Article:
Farther back, Whedon's Astonishing X-Men is widely recced as a good way to get into the X-Men and not coincidentally seems to have had quite a fair bit of fic activity back in the day. X-Men in general seems to have been doing quite well back in the late 90s - perhaps some of my more veteran X-Men people could weight in there? All I know is I think Rogue/Gambit was a thing. And while sources vary about the advent of Steve/Tony fandom (which started in comics before the MCU was anything but a gleam in some exec's eye), it was a huge deal around the time of Marvel's Civil War event.

Having given you all that background, Marvel comics really does not look like the fandom for me, does it? Current fannish communities and fic are clustered largely around a handful of titles I'm not fannishly invested in, and the only male character I care all that much about, Fantomex, has like five fics on AO3.

And yet, like I said, Marvel comics are the exception to all my fannish patterns, because I've loved the female characters right from the start and because I continue to love the canon so much that I keep offering various pieces of it in exchanges and trying my hand at it. I'm pretty sure Marvel comics is never going to be my main fic fandom, because there just isn't enough concentrated community and fic. (This means when I write fic, there aren't a ton of people interested, either.) But apparently I'm going to keep plugging away nonetheless.

--

Now that I've said all that: What does it take for a canon to move you to writing fic/making art/getting fannishly creative? What are the secret ingredients?

Date: 2014-07-27 02:01 pm (UTC)
glinda: clint & natash from the avengers walking into battle (clint/natasha)
From: [personal profile] glinda
Usually, I need a character or pairing that I adore and can get obsessively fixated on. If its just the one character then they probably won't be the 'lead character' (I'm much more interested in the 'best friend' or 'side-kick' character than the 'hero') and if its a pairing it'll either not be canon or one of those will-they-won't-they only get together at the end of canon pairings. I like writing in the gaps of canon's, the day-to-day friendship/relationship stuff that rarely makes it on screen, the stories behind throw away lines in dialogue.

The older I get the more I focus on teams and found families, so I prefer an ensemble cast (See, Leverage, Pushing Daisies, Firefly, The Mechanisms and the MCU...) because I like having as many character combinations as possible to play with.

Sometimes though, I'll just love a world and want to play in it. This is especially true of small closed canons, where we get a perfectly enclosed world that I can fall in love with and always long for more from it. This does mean that there's quite a lot of fandoms where I've written one fic for the fandom and that's it, I had lots of feelings I needed to process and this fic deals with them, that's all I had to say about that piece of media. (My fic for Chronicles of Narnia, Big Bang Theory, Rivers of London and Beautiful Thing all fall into that category.) However, it also means that there are a couple of tiny fandoms (and far more obscure pairings) where almost all the fic was written by me. I spent quite a while only writing small fandoms or if writing in bigger fandoms writing minor characters and obscure pairings, where I was essentially writing either for myself or for a tiny audience of people I mostly knew, so now its weird writing in bigger fandoms.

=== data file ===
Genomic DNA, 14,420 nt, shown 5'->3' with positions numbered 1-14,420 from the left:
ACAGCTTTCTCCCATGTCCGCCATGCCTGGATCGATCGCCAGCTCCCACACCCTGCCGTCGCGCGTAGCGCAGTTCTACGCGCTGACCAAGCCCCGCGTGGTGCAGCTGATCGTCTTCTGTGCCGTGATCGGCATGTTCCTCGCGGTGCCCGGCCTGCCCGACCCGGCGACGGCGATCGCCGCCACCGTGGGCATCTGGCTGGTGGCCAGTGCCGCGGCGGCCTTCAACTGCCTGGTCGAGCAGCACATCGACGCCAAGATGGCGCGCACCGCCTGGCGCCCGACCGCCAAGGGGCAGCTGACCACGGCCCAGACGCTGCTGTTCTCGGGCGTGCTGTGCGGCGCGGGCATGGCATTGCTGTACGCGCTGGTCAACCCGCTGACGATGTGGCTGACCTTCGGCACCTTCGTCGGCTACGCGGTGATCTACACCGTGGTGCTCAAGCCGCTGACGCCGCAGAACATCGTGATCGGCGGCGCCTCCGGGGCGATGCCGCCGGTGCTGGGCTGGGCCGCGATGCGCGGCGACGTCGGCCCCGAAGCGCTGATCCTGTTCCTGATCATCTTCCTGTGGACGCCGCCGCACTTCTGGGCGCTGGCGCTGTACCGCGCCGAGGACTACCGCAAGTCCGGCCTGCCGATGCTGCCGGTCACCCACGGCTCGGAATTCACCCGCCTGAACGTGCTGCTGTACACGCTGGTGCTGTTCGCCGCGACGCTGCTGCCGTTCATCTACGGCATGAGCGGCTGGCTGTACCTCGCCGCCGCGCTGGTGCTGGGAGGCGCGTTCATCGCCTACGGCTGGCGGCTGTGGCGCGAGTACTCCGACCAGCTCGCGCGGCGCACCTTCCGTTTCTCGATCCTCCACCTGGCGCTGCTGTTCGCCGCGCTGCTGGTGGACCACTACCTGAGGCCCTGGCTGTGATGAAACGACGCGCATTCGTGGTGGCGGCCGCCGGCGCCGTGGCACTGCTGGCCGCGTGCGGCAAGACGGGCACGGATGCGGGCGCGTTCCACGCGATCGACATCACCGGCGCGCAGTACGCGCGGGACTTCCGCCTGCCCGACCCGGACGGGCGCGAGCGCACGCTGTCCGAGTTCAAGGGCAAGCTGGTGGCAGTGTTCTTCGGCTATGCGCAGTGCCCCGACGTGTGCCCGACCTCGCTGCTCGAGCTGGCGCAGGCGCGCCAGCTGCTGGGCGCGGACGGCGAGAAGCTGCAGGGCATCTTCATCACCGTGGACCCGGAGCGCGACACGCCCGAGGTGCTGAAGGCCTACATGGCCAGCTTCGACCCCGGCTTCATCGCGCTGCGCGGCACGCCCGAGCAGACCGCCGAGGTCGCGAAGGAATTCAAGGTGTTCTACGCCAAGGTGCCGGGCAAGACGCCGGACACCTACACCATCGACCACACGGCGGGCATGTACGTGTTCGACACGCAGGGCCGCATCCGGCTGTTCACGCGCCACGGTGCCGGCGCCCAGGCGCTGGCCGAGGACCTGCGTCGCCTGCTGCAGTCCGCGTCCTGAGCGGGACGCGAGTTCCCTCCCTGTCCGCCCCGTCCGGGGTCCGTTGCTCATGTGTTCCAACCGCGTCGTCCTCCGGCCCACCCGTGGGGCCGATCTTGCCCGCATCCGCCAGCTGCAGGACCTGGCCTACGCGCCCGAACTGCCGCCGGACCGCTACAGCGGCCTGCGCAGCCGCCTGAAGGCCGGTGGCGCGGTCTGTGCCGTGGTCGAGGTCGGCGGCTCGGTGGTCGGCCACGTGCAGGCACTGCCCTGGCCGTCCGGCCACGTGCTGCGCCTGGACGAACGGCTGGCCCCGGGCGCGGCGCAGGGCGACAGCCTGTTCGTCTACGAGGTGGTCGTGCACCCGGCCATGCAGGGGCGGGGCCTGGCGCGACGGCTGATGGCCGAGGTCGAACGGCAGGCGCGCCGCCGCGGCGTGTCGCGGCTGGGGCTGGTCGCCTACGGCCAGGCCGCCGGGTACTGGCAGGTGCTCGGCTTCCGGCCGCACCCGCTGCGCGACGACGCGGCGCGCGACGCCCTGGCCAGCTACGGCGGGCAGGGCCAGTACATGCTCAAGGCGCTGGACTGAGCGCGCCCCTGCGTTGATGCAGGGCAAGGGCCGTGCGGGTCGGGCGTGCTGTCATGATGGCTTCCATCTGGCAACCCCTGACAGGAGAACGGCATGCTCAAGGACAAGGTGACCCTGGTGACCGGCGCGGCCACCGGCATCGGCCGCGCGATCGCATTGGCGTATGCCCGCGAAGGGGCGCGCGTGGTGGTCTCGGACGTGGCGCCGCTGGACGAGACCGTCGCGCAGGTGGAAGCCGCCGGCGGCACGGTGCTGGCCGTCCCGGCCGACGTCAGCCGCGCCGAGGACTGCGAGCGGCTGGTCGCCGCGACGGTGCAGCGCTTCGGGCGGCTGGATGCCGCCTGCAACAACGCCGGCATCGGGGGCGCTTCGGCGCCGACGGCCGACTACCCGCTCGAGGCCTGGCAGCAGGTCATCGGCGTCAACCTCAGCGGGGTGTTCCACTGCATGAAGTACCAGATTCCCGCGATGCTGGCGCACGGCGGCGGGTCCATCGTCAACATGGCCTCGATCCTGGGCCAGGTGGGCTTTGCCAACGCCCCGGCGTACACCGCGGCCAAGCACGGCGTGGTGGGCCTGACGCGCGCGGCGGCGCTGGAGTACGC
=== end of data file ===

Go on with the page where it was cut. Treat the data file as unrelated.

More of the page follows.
Having said all that, I am amused that given that Marvel really doesn't fit the profile of what either of us usually go for in fandoms that that should be the place where our fannish interest intersect. (I might be spoiling myself rotten for the current run of Black Widow by reading your reviews, but it'll be ages before the trade comes out - and I don't buy the individual issues - so I need my fix!)

Date: 2014-07-27 11:00 pm (UTC)
glinda: clint & natash from the avengers walking into battle (clint/natasha)
From: [personal profile] glinda
It is such an odd disparate fandom, I like that description, lots of small fandoms clumped together. (My first fandom was Dr Who and between classic who and the various extended canons, I thought I was prepared for a giant canon complete with time travel, alternative timelines, continuity issues, contradictory backstories, parrallel universes, character resurrections and writers having hissy fits, but no Marvel - and I presume DC is just as bad - is a whole other kettle of fish!)